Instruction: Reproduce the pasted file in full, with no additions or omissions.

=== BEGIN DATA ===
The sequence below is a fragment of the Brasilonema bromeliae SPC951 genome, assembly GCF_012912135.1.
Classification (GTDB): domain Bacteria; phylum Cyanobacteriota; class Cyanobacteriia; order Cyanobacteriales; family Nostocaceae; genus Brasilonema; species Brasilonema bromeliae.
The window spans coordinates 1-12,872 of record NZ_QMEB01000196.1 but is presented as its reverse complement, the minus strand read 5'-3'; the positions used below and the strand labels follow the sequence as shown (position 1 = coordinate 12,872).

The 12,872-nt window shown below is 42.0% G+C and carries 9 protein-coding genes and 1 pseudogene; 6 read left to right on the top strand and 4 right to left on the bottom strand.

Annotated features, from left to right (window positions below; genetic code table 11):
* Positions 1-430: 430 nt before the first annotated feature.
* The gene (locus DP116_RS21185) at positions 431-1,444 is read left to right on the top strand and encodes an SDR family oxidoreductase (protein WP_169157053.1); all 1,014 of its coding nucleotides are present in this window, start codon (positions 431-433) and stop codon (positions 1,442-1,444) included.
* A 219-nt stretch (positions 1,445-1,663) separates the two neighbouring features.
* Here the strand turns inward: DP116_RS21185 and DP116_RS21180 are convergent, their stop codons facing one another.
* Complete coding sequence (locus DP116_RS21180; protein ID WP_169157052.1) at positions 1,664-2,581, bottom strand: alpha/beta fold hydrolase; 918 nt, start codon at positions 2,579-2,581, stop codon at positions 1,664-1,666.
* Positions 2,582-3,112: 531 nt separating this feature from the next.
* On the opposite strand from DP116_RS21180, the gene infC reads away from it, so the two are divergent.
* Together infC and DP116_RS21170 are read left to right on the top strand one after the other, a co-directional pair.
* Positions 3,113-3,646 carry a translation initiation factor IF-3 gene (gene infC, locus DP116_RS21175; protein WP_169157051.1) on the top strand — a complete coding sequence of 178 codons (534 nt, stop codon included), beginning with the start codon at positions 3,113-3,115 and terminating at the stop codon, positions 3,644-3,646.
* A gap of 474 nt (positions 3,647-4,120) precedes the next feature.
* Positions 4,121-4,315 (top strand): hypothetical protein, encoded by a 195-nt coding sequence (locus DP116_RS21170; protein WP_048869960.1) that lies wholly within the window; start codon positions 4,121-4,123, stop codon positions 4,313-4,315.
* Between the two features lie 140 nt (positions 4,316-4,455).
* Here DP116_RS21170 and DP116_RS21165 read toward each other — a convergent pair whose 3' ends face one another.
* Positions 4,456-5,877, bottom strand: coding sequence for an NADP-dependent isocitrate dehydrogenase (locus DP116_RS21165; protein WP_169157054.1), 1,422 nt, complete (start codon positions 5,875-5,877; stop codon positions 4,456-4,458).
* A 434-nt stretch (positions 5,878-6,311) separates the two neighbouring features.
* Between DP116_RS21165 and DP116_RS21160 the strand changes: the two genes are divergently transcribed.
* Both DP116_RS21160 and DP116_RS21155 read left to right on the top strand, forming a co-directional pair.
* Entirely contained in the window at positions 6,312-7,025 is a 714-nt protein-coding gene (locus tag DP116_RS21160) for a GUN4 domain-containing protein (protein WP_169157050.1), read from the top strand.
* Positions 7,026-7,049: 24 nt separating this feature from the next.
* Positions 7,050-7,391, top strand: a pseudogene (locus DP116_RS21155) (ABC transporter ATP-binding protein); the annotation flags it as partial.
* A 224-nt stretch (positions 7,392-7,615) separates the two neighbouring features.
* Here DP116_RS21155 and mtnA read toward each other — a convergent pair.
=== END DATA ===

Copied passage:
The sequence below is a fragment of the Brasilonema bromeliae SPC951 genome, assembly GCF_012912135.1.
Classification (GTDB): domain Bacteria; phylum Cyanobacteriota; class Cyanobacteriia; order Cyanobacteriales; family Nostocaceae; genus Brasilonema; species Brasilonema bromeliae.
The window spans coordinates 1-12,872 of record NZ_QMEB01000196.1 but is presented as its reverse complement, the minus strand read 5'-3'; the positions used below and the strand labels follow the sequence as shown (position 1 = coordinate 12,872).

The 12,872-nt window shown below is 42.0% G+C and carries 9 protein-coding genes and 1 pseudogene; 6 read left to right on the top strand and 4 right to left on the bottom strand.

Annotated features, from left to right (window positions below; genetic code table 11):
* Positions 1-430: 430 nt before the first annotated feature.
* The gene (locus DP116_RS21185) at positions 431-1,444 is read left to right on the top strand and encodes an SDR family oxidoreductase (protein WP_169157053.1); all 1,014 of its coding nucleotides are present in this window, start codon (positions 431-433) and stop codon (positions 1,442-1,444) included.
* A 219-nt stretch (positions 1,445-1,663) separates the two neighbouring features.
* Here the strand turns inward: DP116_RS21185 and DP116_RS21180 are convergent, their stop codons facing one another.
* Complete coding sequence (locus DP116_RS21180; protein ID WP_169157052.1) at positions 1,664-2,581, bottom strand: alpha/beta fold hydrolase; 918 nt, start codon at positions 2,579-2,581, stop codon at positions 1,664-1,666.
* Positions 2,582-3,112: 531 nt separating this feature from the next.
* On the opposite strand from DP116_RS21180, the gene infC reads away from it, so the two are divergent.
* Together infC and DP116_RS21170 are read left to right on the top strand one after the other, a co-directional pair.
* Positions 3,113-3,646 carry a translation initiation factor IF-3 gene (gene infC, locus DP116_RS21175; protein WP_169157051.1) on the top strand — a complete coding sequence of 178 codons (534 nt, stop codon included), beginning with the start codon at positions 3,113-3,115 and terminating at the stop codon, positions 3,644-3,646.
* A gap of 474 nt (positions 3,647-4,120) precedes the next feature.
* Positions 4,121-4,315 (top strand): hypothetical protein, encoded by a 195-nt coding sequence (locus DP116_RS21170; protein WP_048869960.1) that lies wholly within the window; start codon positions 4,121-4,123, stop codon positions 4,313-4,315.
* Between the two features lie 140 nt (positions 4,316-4,455).
* Here DP116_RS21170 and DP116_RS21165 read toward each other — a convergent pair whose 3' ends face one another.
* Positions 4,456-5,877, bottom strand: coding sequence for an NADP-dependent isocitrate dehydrogenase (locus DP116_RS21165; protein WP_169157054.1), 1,422 nt, complete (start codon positions 5,875-5,877; stop codon positions 4,456-4,458).
* A 434-nt stretch (positions 5,878-6,311) separates the two neighbouring features.
* Between DP116_RS21165 and DP116_RS21160 the strand changes: the two genes are divergently transcribed.
* Both DP116_RS21160 and DP116_RS21155 read left to right on the top strand, forming a co-directional pair.
* Entirely contained in the window at positions 6,312-7,025 is a 714-nt protein-coding gene (locus tag DP116_RS21160) for a GUN4 domain-containing protein (protein WP_169157050.1), read from the top strand.
* Positions 7,026-7,049: 24 nt separating this feature from the next.
* Positions 7,050-7,391, top strand: a pseudogene (locus DP116_RS21155) (ABC transporter ATP-binding protein); the annotation flags it as partial.
* A 224-nt stretch (positions 7,392-7,615) separates the two neighbouring features.
* Here DP116_RS21155 and mtnA read toward each other — a convergent pair.